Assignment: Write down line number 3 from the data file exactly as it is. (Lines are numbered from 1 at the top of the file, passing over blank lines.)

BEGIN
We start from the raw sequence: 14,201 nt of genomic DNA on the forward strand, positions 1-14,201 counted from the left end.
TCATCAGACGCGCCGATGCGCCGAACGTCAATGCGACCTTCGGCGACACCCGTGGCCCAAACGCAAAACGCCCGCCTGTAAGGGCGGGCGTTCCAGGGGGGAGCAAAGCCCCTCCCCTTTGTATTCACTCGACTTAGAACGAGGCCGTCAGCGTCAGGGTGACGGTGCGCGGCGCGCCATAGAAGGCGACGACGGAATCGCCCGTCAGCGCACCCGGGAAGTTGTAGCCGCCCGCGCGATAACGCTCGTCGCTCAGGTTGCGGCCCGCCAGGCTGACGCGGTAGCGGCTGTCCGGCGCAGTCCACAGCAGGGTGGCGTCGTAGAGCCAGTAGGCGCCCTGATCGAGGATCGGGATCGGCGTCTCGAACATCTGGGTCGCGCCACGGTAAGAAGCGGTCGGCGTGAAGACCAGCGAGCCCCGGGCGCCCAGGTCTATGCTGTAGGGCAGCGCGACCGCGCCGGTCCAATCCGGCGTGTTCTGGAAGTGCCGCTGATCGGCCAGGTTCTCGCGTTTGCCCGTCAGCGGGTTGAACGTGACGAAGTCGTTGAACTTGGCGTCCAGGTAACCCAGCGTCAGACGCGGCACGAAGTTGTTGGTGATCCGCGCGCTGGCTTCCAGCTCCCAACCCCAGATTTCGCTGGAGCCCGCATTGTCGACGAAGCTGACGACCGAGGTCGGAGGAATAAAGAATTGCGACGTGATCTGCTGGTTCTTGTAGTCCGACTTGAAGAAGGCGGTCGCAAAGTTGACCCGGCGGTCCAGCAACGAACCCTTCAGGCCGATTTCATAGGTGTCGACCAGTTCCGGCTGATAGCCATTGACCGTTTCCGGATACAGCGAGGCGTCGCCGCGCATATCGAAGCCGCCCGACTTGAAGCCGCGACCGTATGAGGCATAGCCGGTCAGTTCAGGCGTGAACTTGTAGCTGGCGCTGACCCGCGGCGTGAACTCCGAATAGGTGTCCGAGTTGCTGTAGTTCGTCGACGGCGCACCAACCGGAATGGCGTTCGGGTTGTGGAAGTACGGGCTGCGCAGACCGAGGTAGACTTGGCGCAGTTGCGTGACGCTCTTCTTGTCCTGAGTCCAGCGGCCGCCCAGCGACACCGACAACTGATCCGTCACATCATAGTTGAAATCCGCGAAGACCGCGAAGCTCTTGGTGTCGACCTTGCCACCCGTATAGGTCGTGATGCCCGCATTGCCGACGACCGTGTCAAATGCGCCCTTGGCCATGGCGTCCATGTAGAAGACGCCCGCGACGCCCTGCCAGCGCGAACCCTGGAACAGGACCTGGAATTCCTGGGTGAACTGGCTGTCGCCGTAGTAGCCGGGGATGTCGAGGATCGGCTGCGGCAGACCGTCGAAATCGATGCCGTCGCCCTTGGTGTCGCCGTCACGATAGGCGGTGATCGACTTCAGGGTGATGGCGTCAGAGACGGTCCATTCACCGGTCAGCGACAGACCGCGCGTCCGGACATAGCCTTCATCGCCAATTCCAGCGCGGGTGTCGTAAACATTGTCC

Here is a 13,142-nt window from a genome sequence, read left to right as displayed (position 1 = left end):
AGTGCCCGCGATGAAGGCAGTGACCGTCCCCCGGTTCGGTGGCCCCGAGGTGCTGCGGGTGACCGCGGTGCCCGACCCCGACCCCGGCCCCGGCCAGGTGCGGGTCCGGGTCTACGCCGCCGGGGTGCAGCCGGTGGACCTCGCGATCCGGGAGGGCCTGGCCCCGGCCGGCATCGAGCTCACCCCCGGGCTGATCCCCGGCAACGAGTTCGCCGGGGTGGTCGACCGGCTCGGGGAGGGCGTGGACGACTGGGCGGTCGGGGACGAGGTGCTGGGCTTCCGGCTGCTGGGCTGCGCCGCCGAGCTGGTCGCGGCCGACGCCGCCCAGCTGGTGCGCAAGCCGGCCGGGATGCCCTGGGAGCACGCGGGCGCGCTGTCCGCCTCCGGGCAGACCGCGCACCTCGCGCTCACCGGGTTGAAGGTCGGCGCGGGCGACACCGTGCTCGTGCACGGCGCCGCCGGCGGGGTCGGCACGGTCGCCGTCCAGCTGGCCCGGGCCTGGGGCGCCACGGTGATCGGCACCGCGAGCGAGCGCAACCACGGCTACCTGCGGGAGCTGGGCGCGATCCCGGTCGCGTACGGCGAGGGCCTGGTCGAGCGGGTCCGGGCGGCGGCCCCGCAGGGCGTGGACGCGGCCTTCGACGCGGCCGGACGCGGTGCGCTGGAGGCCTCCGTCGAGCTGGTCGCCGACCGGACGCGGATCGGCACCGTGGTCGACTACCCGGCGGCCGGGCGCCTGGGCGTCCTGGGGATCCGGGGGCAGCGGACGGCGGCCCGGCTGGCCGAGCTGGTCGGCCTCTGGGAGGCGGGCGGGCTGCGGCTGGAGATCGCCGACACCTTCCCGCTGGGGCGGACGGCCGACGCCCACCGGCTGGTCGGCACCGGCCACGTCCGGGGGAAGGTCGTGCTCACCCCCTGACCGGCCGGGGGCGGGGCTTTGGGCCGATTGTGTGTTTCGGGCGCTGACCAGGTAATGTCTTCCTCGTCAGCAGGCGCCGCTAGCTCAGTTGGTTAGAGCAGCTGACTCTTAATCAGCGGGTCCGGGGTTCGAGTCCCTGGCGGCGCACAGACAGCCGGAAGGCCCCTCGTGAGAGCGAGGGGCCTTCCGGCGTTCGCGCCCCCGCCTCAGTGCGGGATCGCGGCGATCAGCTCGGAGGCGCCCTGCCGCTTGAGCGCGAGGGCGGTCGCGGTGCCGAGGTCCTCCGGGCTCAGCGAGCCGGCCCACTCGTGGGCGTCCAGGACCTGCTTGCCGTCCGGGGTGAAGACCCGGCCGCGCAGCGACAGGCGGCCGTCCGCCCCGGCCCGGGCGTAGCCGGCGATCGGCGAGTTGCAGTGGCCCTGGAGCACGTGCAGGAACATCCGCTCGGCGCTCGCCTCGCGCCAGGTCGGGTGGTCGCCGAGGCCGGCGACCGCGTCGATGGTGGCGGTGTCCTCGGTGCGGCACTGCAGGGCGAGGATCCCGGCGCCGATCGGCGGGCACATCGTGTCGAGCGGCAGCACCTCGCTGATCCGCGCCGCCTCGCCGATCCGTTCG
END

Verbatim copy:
Here is a 13,142-nt window from a genome sequence, read left to right as displayed (position 1 = left end):